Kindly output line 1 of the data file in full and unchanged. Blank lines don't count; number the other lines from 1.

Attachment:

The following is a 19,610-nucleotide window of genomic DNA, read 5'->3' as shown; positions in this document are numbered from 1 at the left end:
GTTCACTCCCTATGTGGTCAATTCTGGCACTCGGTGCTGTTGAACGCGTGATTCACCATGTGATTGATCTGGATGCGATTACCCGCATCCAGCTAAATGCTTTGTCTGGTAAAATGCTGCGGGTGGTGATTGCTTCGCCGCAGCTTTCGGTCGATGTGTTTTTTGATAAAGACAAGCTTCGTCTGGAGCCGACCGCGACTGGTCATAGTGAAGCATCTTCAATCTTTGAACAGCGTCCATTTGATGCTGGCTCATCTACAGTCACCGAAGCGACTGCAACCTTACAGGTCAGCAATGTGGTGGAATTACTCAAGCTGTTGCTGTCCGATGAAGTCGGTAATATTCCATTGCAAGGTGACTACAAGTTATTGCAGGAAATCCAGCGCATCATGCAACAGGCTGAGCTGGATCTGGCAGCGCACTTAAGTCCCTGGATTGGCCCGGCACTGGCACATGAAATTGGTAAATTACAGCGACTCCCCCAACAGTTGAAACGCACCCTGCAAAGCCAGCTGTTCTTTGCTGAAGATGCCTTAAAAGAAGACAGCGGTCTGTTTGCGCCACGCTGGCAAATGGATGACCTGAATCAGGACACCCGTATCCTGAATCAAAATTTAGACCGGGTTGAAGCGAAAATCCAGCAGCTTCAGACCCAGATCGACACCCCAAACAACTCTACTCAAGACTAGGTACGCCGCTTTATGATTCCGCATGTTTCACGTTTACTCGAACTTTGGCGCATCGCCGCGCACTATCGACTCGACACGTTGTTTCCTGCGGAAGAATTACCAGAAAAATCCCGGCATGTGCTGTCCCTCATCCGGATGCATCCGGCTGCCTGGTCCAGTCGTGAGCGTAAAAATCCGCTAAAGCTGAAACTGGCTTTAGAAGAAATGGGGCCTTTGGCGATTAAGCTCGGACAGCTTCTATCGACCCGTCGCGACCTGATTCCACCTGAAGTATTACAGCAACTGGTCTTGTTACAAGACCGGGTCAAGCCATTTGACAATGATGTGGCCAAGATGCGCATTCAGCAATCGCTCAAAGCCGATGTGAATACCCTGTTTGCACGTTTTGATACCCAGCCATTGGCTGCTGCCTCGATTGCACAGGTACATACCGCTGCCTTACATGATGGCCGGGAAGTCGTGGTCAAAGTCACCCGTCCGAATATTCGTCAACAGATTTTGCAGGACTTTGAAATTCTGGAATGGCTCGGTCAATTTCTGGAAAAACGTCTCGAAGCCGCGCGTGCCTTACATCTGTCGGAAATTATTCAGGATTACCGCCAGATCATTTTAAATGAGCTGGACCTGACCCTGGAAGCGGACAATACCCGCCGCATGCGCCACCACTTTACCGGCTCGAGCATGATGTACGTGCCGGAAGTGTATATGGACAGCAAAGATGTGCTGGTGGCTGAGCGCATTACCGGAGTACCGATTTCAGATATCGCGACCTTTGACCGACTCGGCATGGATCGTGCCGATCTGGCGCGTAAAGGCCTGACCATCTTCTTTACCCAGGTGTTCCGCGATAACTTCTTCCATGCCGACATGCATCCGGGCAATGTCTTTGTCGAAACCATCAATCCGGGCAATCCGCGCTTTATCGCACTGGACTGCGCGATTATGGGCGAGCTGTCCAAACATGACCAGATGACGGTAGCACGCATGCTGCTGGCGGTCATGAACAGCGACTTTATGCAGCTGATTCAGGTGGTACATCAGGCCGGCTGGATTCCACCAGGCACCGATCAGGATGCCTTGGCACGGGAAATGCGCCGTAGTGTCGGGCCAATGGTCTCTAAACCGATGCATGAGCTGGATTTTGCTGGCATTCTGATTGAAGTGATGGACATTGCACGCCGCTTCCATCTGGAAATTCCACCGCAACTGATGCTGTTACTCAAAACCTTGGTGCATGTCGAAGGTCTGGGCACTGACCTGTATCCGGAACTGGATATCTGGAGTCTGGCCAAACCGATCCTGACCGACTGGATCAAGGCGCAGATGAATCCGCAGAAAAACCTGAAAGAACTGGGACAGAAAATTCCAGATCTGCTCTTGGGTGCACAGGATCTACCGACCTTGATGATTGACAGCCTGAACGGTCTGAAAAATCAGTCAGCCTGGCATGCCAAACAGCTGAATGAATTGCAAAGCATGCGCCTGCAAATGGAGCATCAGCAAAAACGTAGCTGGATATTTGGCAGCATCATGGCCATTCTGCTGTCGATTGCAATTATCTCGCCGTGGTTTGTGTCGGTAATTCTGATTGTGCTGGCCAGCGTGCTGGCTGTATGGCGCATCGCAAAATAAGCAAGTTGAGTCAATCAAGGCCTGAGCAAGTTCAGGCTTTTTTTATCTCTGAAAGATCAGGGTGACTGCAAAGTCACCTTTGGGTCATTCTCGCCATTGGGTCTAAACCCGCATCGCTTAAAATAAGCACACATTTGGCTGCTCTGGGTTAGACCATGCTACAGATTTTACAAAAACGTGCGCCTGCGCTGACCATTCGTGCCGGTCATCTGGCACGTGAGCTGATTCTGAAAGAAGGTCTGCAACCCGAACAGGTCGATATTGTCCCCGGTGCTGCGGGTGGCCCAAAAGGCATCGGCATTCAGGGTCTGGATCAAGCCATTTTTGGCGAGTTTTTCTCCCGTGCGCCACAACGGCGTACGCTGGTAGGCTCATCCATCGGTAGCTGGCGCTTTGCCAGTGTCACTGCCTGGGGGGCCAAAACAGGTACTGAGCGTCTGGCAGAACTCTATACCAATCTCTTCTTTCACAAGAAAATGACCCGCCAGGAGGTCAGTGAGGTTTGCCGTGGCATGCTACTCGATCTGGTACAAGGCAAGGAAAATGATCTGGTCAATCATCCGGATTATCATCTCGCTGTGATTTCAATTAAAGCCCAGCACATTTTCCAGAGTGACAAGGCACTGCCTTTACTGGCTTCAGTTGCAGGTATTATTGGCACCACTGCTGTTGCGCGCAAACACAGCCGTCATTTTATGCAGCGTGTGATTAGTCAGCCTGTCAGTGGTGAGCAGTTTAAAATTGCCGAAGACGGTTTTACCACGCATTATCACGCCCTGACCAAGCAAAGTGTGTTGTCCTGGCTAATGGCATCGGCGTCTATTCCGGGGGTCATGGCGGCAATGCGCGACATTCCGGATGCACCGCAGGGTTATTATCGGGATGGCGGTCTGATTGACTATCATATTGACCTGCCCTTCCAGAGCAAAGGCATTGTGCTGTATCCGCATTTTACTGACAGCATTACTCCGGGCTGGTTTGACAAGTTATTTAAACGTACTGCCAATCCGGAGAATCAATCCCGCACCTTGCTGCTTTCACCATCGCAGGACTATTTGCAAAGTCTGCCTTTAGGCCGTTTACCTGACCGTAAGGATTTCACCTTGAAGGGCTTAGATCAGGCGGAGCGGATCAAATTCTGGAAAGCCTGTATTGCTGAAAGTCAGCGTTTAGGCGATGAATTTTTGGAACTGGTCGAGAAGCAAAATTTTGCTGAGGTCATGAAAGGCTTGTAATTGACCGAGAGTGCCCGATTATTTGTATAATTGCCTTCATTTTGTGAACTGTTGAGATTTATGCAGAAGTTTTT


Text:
The following is a 19,610-nucleotide window of genomic DNA, read 5'->3' as shown; positions in this document are numbered from 1 at the left end: